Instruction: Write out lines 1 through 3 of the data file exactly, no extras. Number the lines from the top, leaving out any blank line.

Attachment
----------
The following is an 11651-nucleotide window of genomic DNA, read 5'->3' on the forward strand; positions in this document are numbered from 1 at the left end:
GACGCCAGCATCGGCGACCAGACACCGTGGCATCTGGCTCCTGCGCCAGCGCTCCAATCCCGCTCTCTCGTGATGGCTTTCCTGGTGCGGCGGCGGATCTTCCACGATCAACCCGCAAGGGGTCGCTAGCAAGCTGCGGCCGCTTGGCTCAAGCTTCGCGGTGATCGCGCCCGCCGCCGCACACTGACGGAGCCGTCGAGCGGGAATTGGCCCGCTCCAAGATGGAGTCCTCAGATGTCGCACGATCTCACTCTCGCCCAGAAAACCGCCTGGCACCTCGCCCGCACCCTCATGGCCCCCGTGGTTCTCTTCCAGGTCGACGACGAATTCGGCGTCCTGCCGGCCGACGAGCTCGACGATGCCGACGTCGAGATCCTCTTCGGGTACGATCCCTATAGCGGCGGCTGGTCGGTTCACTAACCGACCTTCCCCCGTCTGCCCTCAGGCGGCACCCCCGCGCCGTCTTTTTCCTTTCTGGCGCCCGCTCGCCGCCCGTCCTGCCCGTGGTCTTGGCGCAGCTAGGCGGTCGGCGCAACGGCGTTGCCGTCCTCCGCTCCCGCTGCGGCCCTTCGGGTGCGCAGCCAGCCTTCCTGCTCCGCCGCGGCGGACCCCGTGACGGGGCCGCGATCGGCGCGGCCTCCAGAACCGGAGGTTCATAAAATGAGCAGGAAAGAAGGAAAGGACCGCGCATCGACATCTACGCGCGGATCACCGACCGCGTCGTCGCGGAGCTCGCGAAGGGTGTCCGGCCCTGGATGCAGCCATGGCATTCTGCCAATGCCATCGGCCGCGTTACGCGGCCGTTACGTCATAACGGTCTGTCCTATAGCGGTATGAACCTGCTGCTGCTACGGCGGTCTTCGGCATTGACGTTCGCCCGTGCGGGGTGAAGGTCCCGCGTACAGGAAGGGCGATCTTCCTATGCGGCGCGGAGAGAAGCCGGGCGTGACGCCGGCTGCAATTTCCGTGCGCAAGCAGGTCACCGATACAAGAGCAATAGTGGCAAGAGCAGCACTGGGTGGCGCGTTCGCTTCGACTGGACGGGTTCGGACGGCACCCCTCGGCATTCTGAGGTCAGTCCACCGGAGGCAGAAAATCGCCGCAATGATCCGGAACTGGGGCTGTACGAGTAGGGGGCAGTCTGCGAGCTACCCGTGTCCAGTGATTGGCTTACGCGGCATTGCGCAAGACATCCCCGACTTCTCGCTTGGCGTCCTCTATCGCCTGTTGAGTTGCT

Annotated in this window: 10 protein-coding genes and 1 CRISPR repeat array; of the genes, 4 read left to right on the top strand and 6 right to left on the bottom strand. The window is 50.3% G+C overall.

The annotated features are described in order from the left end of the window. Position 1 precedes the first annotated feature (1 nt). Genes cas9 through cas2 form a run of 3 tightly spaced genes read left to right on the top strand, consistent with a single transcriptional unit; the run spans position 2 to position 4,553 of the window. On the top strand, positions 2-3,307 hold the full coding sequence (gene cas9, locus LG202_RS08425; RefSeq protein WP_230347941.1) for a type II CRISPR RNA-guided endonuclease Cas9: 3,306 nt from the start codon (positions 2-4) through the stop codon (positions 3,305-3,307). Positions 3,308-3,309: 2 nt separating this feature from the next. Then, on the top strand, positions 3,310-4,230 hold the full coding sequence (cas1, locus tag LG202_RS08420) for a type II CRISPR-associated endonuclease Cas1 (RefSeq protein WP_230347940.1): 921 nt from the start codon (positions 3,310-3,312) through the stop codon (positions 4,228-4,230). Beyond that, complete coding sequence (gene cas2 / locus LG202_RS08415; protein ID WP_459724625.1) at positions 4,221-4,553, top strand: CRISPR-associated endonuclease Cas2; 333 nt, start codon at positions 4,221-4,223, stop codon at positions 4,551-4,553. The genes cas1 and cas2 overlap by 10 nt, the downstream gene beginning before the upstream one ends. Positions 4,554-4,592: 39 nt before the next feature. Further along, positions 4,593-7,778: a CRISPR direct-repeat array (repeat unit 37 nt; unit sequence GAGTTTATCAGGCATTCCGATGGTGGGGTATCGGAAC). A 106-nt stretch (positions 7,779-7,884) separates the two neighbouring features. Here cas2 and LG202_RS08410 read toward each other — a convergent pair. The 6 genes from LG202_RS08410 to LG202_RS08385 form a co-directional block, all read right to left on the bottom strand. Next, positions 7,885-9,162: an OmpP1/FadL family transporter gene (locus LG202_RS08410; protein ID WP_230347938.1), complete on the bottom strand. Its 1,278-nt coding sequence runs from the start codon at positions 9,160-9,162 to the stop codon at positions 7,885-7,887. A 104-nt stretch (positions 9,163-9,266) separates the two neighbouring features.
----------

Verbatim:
The following is an 11651-nucleotide window of genomic DNA, read 5'->3' on the forward strand; positions in this document are numbered from 1 at the left end:
GACGCCAGCATCGGCGACCAGACACCGTGGCATCTGGCTCCTGCGCCAGCGCTCCAATCCCGCTCTCTCGTGATGGCTTTCCTGGTGCGGCGGCGGATCTTCCACGATCAACCCGCAAGGGGTCGCTAGCAAGCTGCGGCCGCTTGGCTCAAGCTTCGCGGTGATCGCGCCCGCCGCCGCACACTGACGGAGCCGTCGAGCGGGAATTGGCCCGCTCCAAGATGGAGTCCTCAGATGTCGCACGATCTCACTCTCGCCCAGAAAACCGCCTGGCACCTCGCCCGCACCCTCATGGCCCCCGTGGTTCTCTTCCAGGTCGACGACGAATTCGGCGTCCTGCCGGCCGACGAGCTCGACGATGCCGACGTCGAGATCCTCTTCGGGTACGATCCCTATAGCGGCGGCTGGTCGGTTCACTAACCGACCTTCCCCCGTCTGCCCTCAGGCGGCACCCCCGCGCCGTCTTTTTCCTTTCTGGCGCCCGCTCGCCGCCCGTCCTGCCCGTGGTCTTGGCGCAGCTAGGCGGTCGGCGCAACGGCGTTGCCGTCCTCCGCTCCCGCTGCGGCCCTTCGGGTGCGCAGCCAGCCTTCCTGCTCCGCCGCGGCGGACCCCGTGACGGGGCCGCGATCGGCGCGGCCTCCAGAACCGGAGGTTCATAAAATGAGCAGGAAAGAAGGAAAGGACCGCGCATCGACATCTACGCGCGGATCACCGACCGCGTCGTCGCGGAGCTCGCGAAGGGTGTCCGGCCCTGGATGCAGCCATGGCATTCTGCCAATGCCATCGGCCGCGTTACGCGGCCGTTACGTCATAACGGTCTGTCCTATAGCGGTATGAACCTGCTGCTGCTACGGCGGTCTTCGGCATTGACGTTCGCCCGTGCGGGGTGAAGGTCCCGCGTACAGGAAGGGCGATCTTCCTATGCGGCGCGGAGAGAAGCCGGGCGTGACGCCGGCTGCAATTTCCGTGCGCAAGCAGGTCACCGATACAAGAGCAATAGTGGCAAGAGCAGCACTGGGTGGCGCGTTCGCTTCGACTGGACGGGTTCGGACGGCACCCCTCGGCATTCTGAGGTCAGTCCACCGGAGGCAGAAAATCGCCGCAATGATCCGGAACTGGGGCTGTACGAGTAGGGGGCAGTCTGCGAGCTACCCGTGTCCAGTGATTGGCTTACGCGGCATTGCGCAAGACATCCCCGACTTCTCGCTTGGCGTCCTCTATCGCCTGTTGAGTTGCT

Annotated in this window: 10 protein-coding genes and 1 CRISPR repeat array; of the genes, 4 read left to right on the top strand and 6 right to left on the bottom strand. The window is 50.3% G+C overall.